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  • Further enhancement of energy generation is desired for practical application of anaerobic microbial systems such as microbial fuel cells (MFC) and anaerobic digesters (AD). A possible approach is to enhance the ability of microbial communities to transfer electron extracellularly in the form of electrical current. Critical to perform direct extracellular electron transfer (DEET) is the establishment of electrical connections between electron donors and acceptors in microbial communities. These connections can be facilitated through conductivity of microbial assemblages (e.g. biofilms and granules). Current understanding towards the microbially constructed conductivity is limited and two distinct theories of conductive mechanisms have emerged: an incoherent redox conduction model and a coherent metallic-like conduction model. While single species biofilms of Geobacter sulfurreducens have been thoroughly studies in terms of conductivity, conductive behaviors, and conductive mechanisms, these conductive features of mixed-species communities remain unexplored. The present dissertation aims to evaluate the electrical conductivity of mixed- species exoelectrogenic and methanogenic biofilms and develop strategies to enhance the energy generation in anaerobic microbial systems. Conductive behaviors of these mixed- species biofilms were investigated during the initial growth period, over various nonconductive distances, and at different metabolic modes such as deprivation of substrate. Conductive mechanisms were elucidated by examining the conductance of these mixed-species biofilms over a range of redox potentials and at different intensities of magnetic field. Correlations between biofilm conductivity, microbial community, strength of magnetic field, and power/current generation were also investigated in mixed- species MFCs. Results demonstrated that both mixed-species exoelectrogenic biofilms and methanogenic biofilms exhibited conductivities (2651 and 71.8 μS/cm, respectively) across non-conductive gaps. Electrochemical gating analysis indicated that electron transfer in exoelectrogenic and methanogenic biofilms occurs through incoherent redox conduction. For exoelectrogenic biofilms, increase of biofilms conductance correlates with the increase of power output of MFCs during the startup period. Deprivation of substrate decreased the biofilm conductivity by an order of magnitude. Exoelectrogenic biofilms are capable of extending their conductive structures on the millimeter scale. The redox conductivity of exoelectrogenic biofilms was also confirmed by the dependence of conductance on magnetic field, in which biofilm conductance increased along with the increase of magnetic field intensity. This conductive behavior resembles the negative magnetoresistance in certain conductive polymers that has ever been observed in biofilms before. The strong correlation observed between biofilm conductivity and Geobacter spp. in the metabolically diverse anaerobic communities suggests that the efficiency of direct extracellular electron transfer may provide pressure for microbial communities to select for species that can produce electrical conduits. Application of static low intensity magnetic field to MFC can increase the conductivity of exoelectrogenic biofilms on anode of MFC and thereby enhance the power/current generation of MFC. These results propose feasible approaches by which energy generation and start-up times may be improved in engineered anaerobic microbial systems such as MFC and AD.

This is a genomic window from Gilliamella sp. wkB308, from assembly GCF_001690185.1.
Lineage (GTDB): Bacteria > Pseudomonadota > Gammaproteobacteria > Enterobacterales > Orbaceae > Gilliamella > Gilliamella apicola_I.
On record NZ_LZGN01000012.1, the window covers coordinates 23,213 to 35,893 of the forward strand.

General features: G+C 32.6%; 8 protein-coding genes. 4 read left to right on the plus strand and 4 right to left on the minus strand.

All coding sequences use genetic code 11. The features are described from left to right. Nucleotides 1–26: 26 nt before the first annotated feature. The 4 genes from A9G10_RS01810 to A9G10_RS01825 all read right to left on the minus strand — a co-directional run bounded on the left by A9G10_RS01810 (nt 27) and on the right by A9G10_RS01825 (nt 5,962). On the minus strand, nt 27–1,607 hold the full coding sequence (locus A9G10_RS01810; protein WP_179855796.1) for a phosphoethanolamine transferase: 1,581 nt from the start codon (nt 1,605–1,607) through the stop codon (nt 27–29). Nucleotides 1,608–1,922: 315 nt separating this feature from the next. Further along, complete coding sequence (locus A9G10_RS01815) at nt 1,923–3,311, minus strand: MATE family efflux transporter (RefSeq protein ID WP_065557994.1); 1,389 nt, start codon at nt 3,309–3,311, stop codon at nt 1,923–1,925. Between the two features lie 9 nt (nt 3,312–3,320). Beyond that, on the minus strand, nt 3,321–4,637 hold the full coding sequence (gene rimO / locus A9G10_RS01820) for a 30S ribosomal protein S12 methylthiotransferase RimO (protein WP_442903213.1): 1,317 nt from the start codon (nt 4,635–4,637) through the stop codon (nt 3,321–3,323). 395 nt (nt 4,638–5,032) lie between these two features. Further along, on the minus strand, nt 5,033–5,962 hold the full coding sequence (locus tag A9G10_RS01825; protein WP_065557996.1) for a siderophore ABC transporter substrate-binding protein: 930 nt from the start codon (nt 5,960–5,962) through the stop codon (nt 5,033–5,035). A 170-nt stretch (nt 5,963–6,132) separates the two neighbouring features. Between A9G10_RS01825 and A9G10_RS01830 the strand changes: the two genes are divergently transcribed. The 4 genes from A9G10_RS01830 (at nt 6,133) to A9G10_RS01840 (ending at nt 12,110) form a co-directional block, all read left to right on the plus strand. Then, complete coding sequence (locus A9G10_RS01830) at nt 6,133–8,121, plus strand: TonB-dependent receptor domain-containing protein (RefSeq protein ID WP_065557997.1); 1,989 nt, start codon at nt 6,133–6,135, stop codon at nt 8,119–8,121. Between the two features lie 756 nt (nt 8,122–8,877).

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  • description.provenance : Submitted by Cheng Li (lichen@oregonstate.edu) on 2017-03-23T21:05:26Z No. of bitstreams: 2 license_rdf: 1370 bytes, checksum: cd1af5ab51bcc7a5280cf305303530e9 (MD5) Dissertation of Cheng Li 3.23.2017.pdf: 11064080 bytes, checksum: 8a4f6885b5ada16ea843f8ade90153fd (MD5)